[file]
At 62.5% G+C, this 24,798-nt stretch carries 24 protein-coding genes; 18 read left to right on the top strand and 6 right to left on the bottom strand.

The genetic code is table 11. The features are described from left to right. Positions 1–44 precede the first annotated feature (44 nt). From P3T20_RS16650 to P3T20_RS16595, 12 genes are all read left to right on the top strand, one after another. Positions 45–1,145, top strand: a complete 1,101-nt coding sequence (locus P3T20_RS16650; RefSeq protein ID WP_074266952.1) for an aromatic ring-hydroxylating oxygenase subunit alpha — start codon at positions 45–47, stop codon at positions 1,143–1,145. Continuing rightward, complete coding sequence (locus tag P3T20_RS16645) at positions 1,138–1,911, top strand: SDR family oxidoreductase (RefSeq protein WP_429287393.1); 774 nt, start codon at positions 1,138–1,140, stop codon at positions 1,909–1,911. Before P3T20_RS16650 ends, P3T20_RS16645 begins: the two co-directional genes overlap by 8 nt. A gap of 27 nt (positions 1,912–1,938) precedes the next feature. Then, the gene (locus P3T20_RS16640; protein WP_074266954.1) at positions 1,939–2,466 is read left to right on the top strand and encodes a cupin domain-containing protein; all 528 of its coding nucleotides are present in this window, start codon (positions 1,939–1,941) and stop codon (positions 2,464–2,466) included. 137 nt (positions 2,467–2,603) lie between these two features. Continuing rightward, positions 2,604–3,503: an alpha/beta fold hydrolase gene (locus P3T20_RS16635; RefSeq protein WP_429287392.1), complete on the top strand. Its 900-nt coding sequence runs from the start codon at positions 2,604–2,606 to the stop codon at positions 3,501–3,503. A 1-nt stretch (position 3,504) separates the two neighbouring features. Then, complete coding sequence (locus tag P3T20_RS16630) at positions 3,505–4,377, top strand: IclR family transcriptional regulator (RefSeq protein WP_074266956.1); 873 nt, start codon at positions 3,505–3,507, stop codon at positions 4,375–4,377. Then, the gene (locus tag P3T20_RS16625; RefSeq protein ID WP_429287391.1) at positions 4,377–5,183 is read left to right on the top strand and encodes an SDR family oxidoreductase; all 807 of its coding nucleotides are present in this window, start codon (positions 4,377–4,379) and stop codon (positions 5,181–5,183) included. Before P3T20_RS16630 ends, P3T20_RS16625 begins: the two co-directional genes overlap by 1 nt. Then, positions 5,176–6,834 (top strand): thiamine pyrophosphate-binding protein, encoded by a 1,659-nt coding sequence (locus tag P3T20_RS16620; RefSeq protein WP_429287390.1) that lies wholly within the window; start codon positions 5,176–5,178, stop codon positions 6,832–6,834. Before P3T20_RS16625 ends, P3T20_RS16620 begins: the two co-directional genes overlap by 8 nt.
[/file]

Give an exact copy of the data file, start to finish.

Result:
At 62.5% G+C, this 24,798-nt stretch carries 24 protein-coding genes; 18 read left to right on the top strand and 6 right to left on the bottom strand.

The genetic code is table 11. The features are described from left to right. Positions 1–44 precede the first annotated feature (44 nt). From P3T20_RS16650 to P3T20_RS16595, 12 genes are all read left to right on the top strand, one after another. Positions 45–1,145, top strand: a complete 1,101-nt coding sequence (locus P3T20_RS16650; RefSeq protein ID WP_074266952.1) for an aromatic ring-hydroxylating oxygenase subunit alpha — start codon at positions 45–47, stop codon at positions 1,143–1,145. Continuing rightward, complete coding sequence (locus tag P3T20_RS16645) at positions 1,138–1,911, top strand: SDR family oxidoreductase (RefSeq protein WP_429287393.1); 774 nt, start codon at positions 1,138–1,140, stop codon at positions 1,909–1,911. Before P3T20_RS16650 ends, P3T20_RS16645 begins: the two co-directional genes overlap by 8 nt. A gap of 27 nt (positions 1,912–1,938) precedes the next feature. Then, the gene (locus P3T20_RS16640; protein WP_074266954.1) at positions 1,939–2,466 is read left to right on the top strand and encodes a cupin domain-containing protein; all 528 of its coding nucleotides are present in this window, start codon (positions 1,939–1,941) and stop codon (positions 2,464–2,466) included. 137 nt (positions 2,467–2,603) lie between these two features. Continuing rightward, positions 2,604–3,503: an alpha/beta fold hydrolase gene (locus P3T20_RS16635; RefSeq protein WP_429287392.1), complete on the top strand. Its 900-nt coding sequence runs from the start codon at positions 2,604–2,606 to the stop codon at positions 3,501–3,503. A 1-nt stretch (position 3,504) separates the two neighbouring features. Then, complete coding sequence (locus tag P3T20_RS16630) at positions 3,505–4,377, top strand: IclR family transcriptional regulator (RefSeq protein WP_074266956.1); 873 nt, start codon at positions 3,505–3,507, stop codon at positions 4,375–4,377. Then, the gene (locus tag P3T20_RS16625; RefSeq protein ID WP_429287391.1) at positions 4,377–5,183 is read left to right on the top strand and encodes an SDR family oxidoreductase; all 807 of its coding nucleotides are present in this window, start codon (positions 4,377–4,379) and stop codon (positions 5,181–5,183) included. Before P3T20_RS16630 ends, P3T20_RS16625 begins: the two co-directional genes overlap by 1 nt. Then, positions 5,176–6,834 (top strand): thiamine pyrophosphate-binding protein, encoded by a 1,659-nt coding sequence (locus tag P3T20_RS16620; RefSeq protein WP_429287390.1) that lies wholly within the window; start codon positions 5,176–5,178, stop codon positions 6,832–6,834. Before P3T20_RS16625 ends, P3T20_RS16620 begins: the two co-directional genes overlap by 8 nt.